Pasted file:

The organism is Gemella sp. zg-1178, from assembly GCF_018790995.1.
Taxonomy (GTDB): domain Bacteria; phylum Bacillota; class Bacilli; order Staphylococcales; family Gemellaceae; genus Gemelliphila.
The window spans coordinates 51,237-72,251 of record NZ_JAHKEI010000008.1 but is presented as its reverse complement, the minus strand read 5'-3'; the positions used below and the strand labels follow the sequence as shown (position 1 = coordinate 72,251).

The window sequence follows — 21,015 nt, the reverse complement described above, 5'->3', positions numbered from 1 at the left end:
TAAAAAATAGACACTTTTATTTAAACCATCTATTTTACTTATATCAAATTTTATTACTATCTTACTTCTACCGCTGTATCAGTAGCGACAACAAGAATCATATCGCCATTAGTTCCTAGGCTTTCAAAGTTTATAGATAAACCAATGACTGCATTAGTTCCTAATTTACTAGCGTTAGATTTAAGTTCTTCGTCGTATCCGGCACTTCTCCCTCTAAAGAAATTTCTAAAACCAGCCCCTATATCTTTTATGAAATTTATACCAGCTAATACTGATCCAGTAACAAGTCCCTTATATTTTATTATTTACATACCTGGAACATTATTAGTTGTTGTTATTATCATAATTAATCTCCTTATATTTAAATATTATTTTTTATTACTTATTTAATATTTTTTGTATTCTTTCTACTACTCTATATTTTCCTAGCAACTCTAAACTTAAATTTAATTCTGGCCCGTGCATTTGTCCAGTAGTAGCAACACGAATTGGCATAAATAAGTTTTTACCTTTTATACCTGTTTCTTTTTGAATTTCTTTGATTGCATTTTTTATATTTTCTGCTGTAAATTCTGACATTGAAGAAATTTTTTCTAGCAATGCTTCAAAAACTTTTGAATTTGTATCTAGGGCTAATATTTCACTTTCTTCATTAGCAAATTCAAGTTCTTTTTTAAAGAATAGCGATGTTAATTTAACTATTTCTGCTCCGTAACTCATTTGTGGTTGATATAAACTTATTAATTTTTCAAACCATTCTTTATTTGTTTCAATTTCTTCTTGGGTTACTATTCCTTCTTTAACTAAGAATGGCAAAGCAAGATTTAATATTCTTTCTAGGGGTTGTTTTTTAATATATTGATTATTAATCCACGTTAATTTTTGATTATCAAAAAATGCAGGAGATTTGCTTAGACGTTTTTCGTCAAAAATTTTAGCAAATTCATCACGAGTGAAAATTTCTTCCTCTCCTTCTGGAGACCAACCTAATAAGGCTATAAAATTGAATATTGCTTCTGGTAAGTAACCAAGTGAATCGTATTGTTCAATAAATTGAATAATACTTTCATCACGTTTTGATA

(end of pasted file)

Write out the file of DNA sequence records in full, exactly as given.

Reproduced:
The organism is Gemella sp. zg-1178, from assembly GCF_018790995.1.
Taxonomy (GTDB): domain Bacteria; phylum Bacillota; class Bacilli; order Staphylococcales; family Gemellaceae; genus Gemelliphila.
The window spans coordinates 51,237-72,251 of record NZ_JAHKEI010000008.1 but is presented as its reverse complement, the minus strand read 5'-3'; the positions used below and the strand labels follow the sequence as shown (position 1 = coordinate 72,251).

The window sequence follows — 21,015 nt, the reverse complement described above, 5'->3', positions numbered from 1 at the left end:
TAAAAAATAGACACTTTTATTTAAACCATCTATTTTACTTATATCAAATTTTATTACTATCTTACTTCTACCGCTGTATCAGTAGCGACAACAAGAATCATATCGCCATTAGTTCCTAGGCTTTCAAAGTTTATAGATAAACCAATGACTGCATTAGTTCCTAATTTACTAGCGTTAGATTTAAGTTCTTCGTCGTATCCGGCACTTCTCCCTCTAAAGAAATTTCTAAAACCAGCCCCTATATCTTTTATGAAATTTATACCAGCTAATACTGATCCAGTAACAAGTCCCTTATATTTTATTATTTACATACCTGGAACATTATTAGTTGTTGTTATTATCATAATTAATCTCCTTATATTTAAATATTATTTTTTATTACTTATTTAATATTTTTTGTATTCTTTCTACTACTCTATATTTTCCTAGCAACTCTAAACTTAAATTTAATTCTGGCCCGTGCATTTGTCCAGTAGTAGCAACACGAATTGGCATAAATAAGTTTTTACCTTTTATACCTGTTTCTTTTTGAATTTCTTTGATTGCATTTTTTATATTTTCTGCTGTAAATTCTGACATTGAAGAAATTTTTTCTAGCAATGCTTCAAAAACTTTTGAATTTGTATCTAGGGCTAATATTTCACTTTCTTCATTAGCAAATTCAAGTTCTTTTTTAAAGAATAGCGATGTTAATTTAACTATTTCTGCTCCGTAACTCATTTGTGGTTGATATAAACTTATTAATTTTTCAAACCATTCTTTATTTGTTTCAATTTCTTCTTGGGTTACTATTCCTTCTTTAACTAAGAATGGCAAAGCAAGATTTAATATTCTTTCTAGGGGTTGTTTTTTAATATATTGATTATTAATCCACGTTAATTTTTGATTATCAAAAAATGCAGGAGATTTGCTTAGACGTTTTTCGTCAAAAATTTTAGCAAATTCATCACGAGTGAAAATTTCTTCCTCTCCTTCTGGAGACCAACCTAATAAGGCTATAAAATTGAATATTGCTTCTGGTAAGTAACCAAGTGAATCGTATTGTTCAATAAATTGAATAATACTTTCATCACGTTTTGATA